Remember when you’re standing in the queue to buy sangak – next to the oven there were 3 long sticks – one was just a long stick with a big heavy wooden block on top of it – the baker uses this to make the surface of the stones flat. They apply soap on the wooden block and then put on top of the stones – the stones are already in the oven getting hot; then rub the soap on the stones with wooden block. Bowl with water in. Like ironing the stones.
The second stick is a small peel – doesn’t need a long handle. Dough is on it and its put on peel and tipped on to the hot stones.
The third stick is long and helps you pull the bread out of the oven. You put in under the bread so it doesn’t stick – and then remove the bread. Does the stick have a hook?
Then hang it up.
6-7 minutes or less in oven – keep an eye on it to decide when it is ready.
Preparing the dough
i) Sour dough necessary – 24 hours before sangak day. Keep in cool place. 3 or 4 gm of yeast; mix with 150g flour and 2 decilitres of water. Water needs to be at 20degrees. Mix very well. When yeast is dissolved, add rest of flour and keep mixing until smooth.
Cover well – close. Be aware that dough will grow. Make some holes in top of container to allow gas to escape.
ii) Put rest of water – 5l – with rest of dough 850g flour and salt in mixer and mix well. Give enough time for mixing. After mixing, cover your container with damp cloth or plastic. Leave for half an hour. This may feel a bit hard but dont worry – it’ll go soft later.
iii) Rest of yeast mix with a few spoons of luke warm water – add it together with sourdough to dough in section ii. Mix well with mixer – needs to be smooth, consistent and very well mixed. Leave for 2 ½ or 3 hours; cover with cloth or plastic and keep at a temp below 20 degrees. Dough has to be very soft – as soft as falling out of your hand. It is not as soft as a watery soup or a hard dough but in between.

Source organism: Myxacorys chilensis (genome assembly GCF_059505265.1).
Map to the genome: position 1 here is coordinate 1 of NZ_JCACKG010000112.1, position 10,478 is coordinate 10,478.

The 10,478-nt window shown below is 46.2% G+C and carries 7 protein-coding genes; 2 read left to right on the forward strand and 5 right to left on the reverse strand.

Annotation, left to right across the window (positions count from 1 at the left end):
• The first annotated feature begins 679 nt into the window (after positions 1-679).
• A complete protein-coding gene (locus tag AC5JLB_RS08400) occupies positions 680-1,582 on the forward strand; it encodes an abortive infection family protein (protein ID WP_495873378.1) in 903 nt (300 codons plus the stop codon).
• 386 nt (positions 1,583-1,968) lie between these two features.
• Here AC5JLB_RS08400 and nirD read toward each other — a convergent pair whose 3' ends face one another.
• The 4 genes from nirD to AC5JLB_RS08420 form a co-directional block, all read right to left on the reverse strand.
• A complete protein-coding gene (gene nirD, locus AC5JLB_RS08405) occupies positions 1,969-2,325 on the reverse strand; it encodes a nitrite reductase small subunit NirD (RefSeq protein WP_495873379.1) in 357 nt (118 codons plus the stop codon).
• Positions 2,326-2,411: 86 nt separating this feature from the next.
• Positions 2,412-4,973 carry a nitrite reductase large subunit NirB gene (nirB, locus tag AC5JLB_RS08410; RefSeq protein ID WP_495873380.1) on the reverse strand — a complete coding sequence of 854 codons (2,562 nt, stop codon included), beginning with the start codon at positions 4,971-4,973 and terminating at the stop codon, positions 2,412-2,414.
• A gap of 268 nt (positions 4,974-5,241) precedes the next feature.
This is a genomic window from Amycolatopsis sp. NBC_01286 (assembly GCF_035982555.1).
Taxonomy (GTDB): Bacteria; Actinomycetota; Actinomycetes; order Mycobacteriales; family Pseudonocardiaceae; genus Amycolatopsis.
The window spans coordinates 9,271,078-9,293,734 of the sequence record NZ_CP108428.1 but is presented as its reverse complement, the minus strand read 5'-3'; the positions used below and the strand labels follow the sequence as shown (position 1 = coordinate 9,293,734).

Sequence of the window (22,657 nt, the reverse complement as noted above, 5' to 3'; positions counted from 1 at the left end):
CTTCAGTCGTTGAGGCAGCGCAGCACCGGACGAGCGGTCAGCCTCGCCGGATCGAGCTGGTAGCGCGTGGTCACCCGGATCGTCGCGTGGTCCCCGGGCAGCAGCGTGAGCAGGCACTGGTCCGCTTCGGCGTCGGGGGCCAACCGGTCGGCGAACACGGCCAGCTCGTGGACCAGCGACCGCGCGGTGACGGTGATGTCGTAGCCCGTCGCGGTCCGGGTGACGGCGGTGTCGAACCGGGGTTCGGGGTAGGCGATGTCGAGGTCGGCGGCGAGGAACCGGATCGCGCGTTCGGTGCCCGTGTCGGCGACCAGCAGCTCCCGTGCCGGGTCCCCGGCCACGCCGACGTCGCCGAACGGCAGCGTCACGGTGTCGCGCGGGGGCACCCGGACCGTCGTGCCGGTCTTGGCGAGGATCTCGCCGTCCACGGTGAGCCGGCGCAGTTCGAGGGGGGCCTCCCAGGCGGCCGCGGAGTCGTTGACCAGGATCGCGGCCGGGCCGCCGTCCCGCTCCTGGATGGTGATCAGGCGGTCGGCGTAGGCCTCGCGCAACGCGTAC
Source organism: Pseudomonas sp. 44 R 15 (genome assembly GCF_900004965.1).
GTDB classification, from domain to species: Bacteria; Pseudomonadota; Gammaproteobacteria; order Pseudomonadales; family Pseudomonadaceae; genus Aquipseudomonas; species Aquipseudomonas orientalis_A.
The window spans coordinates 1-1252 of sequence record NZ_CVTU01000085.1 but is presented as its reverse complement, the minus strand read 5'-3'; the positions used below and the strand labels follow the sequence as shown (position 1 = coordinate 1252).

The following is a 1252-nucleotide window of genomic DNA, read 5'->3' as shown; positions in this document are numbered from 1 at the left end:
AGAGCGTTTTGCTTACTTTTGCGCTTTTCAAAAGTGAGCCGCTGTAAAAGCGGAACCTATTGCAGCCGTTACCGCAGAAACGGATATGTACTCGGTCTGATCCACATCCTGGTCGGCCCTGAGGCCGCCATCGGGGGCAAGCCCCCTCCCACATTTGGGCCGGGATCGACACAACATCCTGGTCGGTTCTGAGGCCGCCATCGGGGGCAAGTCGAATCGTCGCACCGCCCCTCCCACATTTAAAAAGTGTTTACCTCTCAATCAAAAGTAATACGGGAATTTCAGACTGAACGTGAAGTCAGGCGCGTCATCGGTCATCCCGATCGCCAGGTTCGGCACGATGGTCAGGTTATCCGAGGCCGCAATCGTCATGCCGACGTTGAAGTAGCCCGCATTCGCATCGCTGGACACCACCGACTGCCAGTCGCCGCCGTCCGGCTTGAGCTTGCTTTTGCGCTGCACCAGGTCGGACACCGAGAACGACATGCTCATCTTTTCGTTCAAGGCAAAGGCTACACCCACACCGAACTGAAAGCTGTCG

iv) The baking – put stones in a tray – 4cm deep; fill it fully with stones. Put in oven – 250 degrees or hotter. When the stones are hot and the dough is ready – use the peel. Make the surface of the peel fully wet with water and your hands. Put a piece of dough on the peel and open it up with your paws!
Be careful to ensure dough really soft and you can stretch it on the stones to cover the whole tray. You have to do some artistic acrobatic work to make sure it is stretched – go back to your memories in the bakery – remember when your baker opened the oven door, there was a lot of movement in the oven – with the peel…….shaping it to their own art – that is a talent – like a drawing in the oven.
Sesame seeds have to be put on to the wet peel first before the dough if you want to use them. Let dough slide off peel and shape it as you bring peel out.
If this doesn’t work, pour sesame seeds on to the dough in the oven.
I use the top element in the oven.
Hang up on nails
From Mojgan’s dad – ‘Dear Mojgan, this soap is for applying to the stones. I reassure you that this soap is ok for consumption. It is made from animal fat – no smell or perfume and they sometimes break it with their teeth. Soap helps make it possible to iron the stones. Open the dough on the peel – open oven door – put sesame seeds on top. Shape the bread in the oven. By the time, the bread is finished shaping, the bread is baked.
Soap is edible, esp when hot. Nothing to worry about. You only need a little soap. Every piece of soap should last for ages……’